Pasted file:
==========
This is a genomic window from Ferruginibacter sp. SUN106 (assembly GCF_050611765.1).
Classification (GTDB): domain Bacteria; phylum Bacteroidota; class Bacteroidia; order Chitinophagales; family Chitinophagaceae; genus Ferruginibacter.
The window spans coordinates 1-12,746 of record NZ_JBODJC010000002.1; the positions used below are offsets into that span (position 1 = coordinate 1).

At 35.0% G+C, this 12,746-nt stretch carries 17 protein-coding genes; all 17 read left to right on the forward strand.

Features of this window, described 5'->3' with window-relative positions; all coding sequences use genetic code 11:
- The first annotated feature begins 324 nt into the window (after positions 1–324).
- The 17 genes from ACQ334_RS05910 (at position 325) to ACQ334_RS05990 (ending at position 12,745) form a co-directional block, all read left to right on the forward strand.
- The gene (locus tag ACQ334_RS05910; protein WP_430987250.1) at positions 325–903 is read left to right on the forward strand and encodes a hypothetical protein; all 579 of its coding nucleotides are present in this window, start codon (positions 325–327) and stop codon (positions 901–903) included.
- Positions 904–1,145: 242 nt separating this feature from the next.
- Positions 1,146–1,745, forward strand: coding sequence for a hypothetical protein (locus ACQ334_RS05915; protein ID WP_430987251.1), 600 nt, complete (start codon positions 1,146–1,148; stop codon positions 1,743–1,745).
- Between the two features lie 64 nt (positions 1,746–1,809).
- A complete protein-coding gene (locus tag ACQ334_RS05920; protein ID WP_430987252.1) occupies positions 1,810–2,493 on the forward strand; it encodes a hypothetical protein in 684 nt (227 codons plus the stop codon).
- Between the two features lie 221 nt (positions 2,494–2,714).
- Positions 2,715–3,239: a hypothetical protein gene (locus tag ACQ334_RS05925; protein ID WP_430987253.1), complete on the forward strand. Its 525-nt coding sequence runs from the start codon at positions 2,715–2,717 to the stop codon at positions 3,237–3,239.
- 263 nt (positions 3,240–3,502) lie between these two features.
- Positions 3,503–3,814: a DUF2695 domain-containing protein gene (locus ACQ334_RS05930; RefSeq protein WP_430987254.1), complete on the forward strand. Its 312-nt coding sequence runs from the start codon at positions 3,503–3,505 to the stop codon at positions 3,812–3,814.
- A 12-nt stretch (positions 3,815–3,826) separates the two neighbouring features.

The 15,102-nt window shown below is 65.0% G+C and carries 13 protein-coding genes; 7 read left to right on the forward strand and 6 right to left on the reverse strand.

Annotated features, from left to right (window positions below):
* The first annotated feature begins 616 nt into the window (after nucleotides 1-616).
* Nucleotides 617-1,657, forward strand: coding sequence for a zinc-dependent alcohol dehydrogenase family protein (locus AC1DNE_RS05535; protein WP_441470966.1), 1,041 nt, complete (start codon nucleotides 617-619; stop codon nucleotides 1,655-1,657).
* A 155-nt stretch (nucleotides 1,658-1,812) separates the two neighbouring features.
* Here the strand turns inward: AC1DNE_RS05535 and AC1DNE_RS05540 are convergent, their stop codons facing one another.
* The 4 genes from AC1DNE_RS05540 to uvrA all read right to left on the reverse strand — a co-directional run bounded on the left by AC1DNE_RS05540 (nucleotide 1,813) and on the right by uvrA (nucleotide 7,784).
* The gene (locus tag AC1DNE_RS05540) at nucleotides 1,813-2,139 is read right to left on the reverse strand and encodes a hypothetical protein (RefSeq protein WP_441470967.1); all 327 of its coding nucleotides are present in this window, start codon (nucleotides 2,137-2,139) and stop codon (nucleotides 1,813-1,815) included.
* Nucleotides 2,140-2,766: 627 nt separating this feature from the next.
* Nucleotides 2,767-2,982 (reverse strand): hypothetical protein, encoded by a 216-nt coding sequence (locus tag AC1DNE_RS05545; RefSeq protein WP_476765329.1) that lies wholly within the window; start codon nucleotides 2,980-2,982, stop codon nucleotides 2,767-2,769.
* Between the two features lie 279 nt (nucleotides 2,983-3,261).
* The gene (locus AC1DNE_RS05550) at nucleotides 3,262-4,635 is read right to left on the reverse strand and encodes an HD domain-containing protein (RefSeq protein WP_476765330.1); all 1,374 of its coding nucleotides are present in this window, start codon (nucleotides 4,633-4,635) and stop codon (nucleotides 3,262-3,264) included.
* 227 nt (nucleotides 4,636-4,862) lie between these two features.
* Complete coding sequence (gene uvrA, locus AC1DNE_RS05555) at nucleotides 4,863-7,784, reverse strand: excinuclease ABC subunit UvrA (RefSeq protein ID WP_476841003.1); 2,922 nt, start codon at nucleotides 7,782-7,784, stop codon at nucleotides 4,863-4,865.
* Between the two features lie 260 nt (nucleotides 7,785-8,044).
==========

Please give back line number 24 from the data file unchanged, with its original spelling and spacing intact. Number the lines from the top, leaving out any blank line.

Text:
* The 4 genes from AC1DNE_RS05540 to uvrA all read right to left on the reverse strand — a co-directional run bounded on the left by AC1DNE_RS05540 (nucleotide 1,813) and on the right by uvrA (nucleotide 7,784).